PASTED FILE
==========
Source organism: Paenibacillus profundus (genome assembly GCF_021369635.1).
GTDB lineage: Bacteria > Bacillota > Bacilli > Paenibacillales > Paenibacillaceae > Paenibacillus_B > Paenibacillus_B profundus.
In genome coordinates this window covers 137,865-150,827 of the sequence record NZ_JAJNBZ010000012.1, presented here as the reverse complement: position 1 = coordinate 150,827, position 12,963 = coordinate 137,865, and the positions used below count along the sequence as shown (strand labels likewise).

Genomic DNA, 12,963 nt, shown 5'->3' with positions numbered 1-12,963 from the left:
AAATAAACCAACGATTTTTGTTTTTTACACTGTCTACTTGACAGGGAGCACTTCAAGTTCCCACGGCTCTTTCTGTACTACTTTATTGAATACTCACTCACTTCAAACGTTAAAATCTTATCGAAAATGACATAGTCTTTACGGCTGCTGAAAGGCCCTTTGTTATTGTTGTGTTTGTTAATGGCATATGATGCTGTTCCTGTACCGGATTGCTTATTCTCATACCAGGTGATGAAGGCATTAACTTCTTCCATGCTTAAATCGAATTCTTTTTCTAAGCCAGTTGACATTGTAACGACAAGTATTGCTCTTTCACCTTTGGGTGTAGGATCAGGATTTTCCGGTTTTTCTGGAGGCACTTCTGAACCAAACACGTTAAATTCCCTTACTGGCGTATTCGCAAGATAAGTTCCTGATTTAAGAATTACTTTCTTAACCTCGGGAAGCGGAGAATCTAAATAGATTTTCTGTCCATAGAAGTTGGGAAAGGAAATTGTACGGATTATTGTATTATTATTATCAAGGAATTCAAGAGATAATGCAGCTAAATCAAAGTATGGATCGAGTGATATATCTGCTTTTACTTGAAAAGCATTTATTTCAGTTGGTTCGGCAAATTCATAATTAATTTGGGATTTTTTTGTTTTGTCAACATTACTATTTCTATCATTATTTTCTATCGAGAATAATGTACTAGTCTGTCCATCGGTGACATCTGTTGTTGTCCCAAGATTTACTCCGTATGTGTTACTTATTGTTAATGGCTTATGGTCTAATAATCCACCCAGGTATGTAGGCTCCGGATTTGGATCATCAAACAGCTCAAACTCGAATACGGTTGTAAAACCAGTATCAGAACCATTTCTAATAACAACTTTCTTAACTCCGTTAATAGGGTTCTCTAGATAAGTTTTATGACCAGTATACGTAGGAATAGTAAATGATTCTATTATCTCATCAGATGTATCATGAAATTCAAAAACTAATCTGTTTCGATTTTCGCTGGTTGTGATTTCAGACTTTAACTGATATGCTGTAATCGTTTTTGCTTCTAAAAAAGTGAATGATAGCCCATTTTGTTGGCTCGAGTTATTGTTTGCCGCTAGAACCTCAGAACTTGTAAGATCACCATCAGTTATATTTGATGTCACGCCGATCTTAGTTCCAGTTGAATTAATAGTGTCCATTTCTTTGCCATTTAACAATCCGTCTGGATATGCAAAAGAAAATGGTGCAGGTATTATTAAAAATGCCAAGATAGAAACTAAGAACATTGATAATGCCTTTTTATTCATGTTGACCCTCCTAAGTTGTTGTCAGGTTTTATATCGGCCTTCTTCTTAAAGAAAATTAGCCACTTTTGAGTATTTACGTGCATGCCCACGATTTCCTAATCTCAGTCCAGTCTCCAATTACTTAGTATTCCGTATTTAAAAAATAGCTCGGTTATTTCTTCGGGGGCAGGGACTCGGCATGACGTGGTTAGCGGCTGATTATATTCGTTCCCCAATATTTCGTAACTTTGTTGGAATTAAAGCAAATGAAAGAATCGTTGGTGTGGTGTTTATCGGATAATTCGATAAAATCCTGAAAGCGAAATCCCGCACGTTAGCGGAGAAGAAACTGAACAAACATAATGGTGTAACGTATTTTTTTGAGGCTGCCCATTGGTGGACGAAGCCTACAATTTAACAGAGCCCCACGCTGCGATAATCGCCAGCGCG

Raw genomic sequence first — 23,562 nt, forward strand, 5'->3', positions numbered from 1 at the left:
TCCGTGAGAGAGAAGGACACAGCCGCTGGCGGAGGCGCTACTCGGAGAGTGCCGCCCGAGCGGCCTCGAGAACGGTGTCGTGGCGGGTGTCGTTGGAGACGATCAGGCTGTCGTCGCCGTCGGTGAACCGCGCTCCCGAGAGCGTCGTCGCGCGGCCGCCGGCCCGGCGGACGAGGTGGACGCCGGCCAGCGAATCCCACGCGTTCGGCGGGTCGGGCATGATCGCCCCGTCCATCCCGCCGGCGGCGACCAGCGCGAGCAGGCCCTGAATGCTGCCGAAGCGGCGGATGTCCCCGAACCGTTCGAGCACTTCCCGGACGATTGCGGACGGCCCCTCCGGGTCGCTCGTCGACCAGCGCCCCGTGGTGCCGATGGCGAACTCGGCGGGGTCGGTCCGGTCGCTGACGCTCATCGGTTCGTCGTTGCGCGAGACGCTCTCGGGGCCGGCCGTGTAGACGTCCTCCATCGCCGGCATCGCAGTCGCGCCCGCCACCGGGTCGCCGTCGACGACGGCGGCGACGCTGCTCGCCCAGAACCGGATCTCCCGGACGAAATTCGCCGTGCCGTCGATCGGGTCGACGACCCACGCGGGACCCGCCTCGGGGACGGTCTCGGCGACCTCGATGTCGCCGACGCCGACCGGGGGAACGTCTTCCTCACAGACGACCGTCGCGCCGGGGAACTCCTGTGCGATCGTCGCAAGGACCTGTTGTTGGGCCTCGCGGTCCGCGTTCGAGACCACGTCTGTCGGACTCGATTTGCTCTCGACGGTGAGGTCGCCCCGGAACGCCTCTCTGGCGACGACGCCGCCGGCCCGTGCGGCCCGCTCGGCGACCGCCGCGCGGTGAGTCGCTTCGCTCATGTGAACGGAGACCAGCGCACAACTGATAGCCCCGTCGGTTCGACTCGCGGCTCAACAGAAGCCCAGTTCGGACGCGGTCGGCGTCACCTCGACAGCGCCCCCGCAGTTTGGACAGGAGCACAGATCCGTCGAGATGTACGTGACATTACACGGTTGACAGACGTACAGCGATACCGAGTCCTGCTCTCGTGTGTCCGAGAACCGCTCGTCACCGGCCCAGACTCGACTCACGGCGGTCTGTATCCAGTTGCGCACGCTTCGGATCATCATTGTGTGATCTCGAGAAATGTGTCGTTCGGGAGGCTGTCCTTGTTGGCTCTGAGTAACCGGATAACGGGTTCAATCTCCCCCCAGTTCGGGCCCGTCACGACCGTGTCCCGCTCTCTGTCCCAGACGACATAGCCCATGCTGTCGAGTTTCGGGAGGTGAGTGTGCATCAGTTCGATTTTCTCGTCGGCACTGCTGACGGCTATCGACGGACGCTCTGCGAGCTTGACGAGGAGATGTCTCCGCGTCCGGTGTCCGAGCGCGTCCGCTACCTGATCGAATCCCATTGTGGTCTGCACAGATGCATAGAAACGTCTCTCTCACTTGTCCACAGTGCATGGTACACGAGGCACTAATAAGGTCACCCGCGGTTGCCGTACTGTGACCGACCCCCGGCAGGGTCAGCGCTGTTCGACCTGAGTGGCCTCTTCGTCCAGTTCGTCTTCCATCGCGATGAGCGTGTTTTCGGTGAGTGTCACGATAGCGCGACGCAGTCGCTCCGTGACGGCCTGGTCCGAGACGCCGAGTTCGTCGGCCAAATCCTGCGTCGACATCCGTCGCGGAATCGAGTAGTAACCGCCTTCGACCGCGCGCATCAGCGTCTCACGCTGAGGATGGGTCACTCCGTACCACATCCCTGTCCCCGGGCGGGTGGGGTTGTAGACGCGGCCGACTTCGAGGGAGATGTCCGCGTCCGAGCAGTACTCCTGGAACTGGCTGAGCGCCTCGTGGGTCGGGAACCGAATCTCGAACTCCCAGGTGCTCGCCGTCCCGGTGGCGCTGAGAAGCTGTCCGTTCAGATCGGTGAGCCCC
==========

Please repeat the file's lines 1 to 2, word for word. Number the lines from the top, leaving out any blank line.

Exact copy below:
Source organism: Paenibacillus profundus (genome assembly GCF_021369635.1).
GTDB lineage: Bacteria > Bacillota > Bacilli > Paenibacillales > Paenibacillaceae > Paenibacillus_B > Paenibacillus_B profundus.